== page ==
Friday, January 13, 2017

How Dashboards can mislead

Read an interesting article from John Shapiro professor at Northwestern Kellog on how dashboards can mislead executives and I cannot agree more. To be honest, I love visualization of data and have pushed my data architects and report writers to give me snapshots of various measures but how often the rich data didn't mean anything as it did not align with organizational goals. Even more, what information is important to me is not necessarily relevant to other executives in the organization.  Data analytics visualized on dashboards typically describe existing measures on past phenomena, some better ones predict future events and past data and the best one prescribe a course of corrective or strategic actions.

Shapiro talks about three types of traps executives can fall for:

1. The Context Trap:  We equate empirical data to the objective. I have blatantly used the cliche "numbers don't lie." But this belief can be dangerous because we can track wrong measures or metrics and make wrong conclusions. An example in the article the author shares was when tracking sales leads or touchpoints without correlating data points that show actual and expected we are unable to make intelligent contextual decisions.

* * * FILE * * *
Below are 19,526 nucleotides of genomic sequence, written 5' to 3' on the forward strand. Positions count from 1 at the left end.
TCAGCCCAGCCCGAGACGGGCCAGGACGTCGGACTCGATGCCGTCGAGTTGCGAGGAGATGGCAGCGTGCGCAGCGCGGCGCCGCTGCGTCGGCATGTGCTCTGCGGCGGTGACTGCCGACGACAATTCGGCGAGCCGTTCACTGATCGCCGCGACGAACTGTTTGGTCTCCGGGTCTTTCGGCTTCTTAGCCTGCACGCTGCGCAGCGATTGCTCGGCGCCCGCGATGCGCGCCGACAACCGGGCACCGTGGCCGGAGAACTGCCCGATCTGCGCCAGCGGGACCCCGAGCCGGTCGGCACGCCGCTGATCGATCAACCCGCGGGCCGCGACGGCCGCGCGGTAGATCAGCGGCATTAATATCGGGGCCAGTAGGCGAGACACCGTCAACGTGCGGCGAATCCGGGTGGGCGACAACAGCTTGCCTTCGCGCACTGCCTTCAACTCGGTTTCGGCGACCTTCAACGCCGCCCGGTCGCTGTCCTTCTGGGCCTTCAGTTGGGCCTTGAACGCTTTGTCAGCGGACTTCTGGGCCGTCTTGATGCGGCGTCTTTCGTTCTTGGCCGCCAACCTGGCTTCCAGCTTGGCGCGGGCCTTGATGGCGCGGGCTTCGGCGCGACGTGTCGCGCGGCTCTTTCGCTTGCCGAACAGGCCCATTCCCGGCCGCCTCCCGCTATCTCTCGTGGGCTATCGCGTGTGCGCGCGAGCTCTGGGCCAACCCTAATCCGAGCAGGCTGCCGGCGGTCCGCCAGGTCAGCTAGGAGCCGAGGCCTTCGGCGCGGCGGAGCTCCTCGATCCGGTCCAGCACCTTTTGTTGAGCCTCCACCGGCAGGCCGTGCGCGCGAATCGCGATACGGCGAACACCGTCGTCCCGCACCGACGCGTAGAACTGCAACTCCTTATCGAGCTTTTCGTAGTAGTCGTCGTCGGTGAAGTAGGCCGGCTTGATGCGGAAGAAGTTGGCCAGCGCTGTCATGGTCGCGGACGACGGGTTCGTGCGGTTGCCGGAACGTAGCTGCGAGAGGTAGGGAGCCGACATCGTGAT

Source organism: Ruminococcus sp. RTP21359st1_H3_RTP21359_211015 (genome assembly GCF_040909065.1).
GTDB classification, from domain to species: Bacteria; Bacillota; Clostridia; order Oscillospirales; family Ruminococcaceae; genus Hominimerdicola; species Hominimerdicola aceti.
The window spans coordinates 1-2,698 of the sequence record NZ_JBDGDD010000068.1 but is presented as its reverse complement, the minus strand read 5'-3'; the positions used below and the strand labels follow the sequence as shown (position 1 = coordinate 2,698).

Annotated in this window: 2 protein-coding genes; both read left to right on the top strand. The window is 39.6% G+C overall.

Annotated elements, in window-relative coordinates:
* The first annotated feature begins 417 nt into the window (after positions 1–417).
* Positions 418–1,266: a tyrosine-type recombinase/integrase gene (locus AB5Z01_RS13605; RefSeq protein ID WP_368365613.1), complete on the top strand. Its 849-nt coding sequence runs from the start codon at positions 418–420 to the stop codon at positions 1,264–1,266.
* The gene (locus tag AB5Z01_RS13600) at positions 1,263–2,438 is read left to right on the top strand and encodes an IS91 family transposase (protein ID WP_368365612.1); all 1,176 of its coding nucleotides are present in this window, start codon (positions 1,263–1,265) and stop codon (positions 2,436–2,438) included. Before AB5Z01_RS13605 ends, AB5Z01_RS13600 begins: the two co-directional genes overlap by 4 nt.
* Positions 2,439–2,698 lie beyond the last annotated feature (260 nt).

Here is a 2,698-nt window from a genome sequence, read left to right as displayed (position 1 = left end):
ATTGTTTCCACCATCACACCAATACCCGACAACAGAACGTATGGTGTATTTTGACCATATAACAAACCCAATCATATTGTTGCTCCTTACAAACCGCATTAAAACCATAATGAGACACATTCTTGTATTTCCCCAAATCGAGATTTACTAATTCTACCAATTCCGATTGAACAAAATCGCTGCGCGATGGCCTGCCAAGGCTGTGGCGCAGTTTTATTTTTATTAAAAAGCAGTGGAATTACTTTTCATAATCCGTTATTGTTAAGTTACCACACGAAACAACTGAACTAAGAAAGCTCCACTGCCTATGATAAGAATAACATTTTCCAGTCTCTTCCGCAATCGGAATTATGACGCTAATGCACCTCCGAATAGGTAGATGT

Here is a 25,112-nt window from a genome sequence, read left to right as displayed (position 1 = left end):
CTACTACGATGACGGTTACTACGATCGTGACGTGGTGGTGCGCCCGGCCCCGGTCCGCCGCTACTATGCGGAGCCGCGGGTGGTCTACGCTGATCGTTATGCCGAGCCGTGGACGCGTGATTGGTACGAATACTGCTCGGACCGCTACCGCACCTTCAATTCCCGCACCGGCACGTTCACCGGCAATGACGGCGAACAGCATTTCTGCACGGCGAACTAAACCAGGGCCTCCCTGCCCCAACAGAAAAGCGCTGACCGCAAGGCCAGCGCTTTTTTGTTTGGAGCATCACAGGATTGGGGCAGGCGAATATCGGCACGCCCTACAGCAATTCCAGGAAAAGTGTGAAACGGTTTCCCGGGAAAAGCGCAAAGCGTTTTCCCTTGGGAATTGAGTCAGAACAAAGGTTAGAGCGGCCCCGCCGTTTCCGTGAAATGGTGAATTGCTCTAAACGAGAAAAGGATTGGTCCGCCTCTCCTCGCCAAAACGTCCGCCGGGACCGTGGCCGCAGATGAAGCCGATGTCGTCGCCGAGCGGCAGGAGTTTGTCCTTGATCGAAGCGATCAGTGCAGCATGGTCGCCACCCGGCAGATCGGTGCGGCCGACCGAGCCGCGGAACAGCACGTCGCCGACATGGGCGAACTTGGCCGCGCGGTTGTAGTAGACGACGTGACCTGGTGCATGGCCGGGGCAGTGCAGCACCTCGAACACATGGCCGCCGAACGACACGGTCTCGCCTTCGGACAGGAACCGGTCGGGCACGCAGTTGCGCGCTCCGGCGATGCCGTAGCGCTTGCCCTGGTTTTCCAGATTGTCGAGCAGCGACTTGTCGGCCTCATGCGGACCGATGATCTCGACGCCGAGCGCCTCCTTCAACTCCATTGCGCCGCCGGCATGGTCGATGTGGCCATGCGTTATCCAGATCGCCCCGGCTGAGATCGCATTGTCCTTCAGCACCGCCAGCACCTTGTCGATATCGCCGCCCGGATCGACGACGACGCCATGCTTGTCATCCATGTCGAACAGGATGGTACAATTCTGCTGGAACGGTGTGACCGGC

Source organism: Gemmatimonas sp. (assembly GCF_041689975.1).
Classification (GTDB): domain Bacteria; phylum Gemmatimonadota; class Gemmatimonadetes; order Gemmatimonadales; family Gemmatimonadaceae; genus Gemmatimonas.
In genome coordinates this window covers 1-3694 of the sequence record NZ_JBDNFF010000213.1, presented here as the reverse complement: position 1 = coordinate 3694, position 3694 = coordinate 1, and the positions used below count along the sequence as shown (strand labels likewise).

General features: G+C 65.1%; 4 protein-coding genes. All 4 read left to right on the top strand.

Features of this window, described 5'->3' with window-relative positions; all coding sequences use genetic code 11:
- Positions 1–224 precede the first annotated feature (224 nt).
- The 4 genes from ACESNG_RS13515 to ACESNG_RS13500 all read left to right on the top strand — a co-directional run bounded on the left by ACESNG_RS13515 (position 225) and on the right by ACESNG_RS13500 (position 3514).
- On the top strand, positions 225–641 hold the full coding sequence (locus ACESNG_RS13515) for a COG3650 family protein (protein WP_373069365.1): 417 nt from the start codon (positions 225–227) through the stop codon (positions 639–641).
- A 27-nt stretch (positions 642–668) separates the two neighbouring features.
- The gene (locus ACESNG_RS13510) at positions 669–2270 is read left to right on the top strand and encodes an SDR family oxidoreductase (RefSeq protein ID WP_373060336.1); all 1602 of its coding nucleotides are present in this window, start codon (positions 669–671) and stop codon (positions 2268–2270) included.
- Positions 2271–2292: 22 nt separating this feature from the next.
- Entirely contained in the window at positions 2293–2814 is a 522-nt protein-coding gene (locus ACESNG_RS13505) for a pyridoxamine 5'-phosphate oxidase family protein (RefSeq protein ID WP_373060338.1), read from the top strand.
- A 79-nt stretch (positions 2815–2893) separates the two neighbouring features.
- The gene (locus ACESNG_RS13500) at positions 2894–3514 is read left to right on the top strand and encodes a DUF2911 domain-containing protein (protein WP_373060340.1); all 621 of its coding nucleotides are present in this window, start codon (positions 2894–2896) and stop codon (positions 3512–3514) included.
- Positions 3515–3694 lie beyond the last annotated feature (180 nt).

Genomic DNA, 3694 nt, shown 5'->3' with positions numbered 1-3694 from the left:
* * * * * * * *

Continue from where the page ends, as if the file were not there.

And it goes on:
2. The Causality Trap: When data is displayed in groupings on a dashboard managers interpret it as causative when there may not be one. A sound knowledge of statistics is needed for critical thinkers who are managers and executives to not equate correlation to causality. Statistical tests calculate correlations between variables and there are tests like Granger causality or convergent cross mapping techniques that verify the hypothesis of causal relationships in correlational data.

3. The Importance Trap:  Dashboards are built on assumptions made by data or IT architects, or sometimes using deployed dashboard software that has pre-defined measures. This does not necessarily mean that the data views of the dashboard align with the goals and the business model of the companies. Hence context of people involved in frontlines, articulation, and alignment of business strategy are important inputs for defining the lead and lag measures.


Sam Kurien

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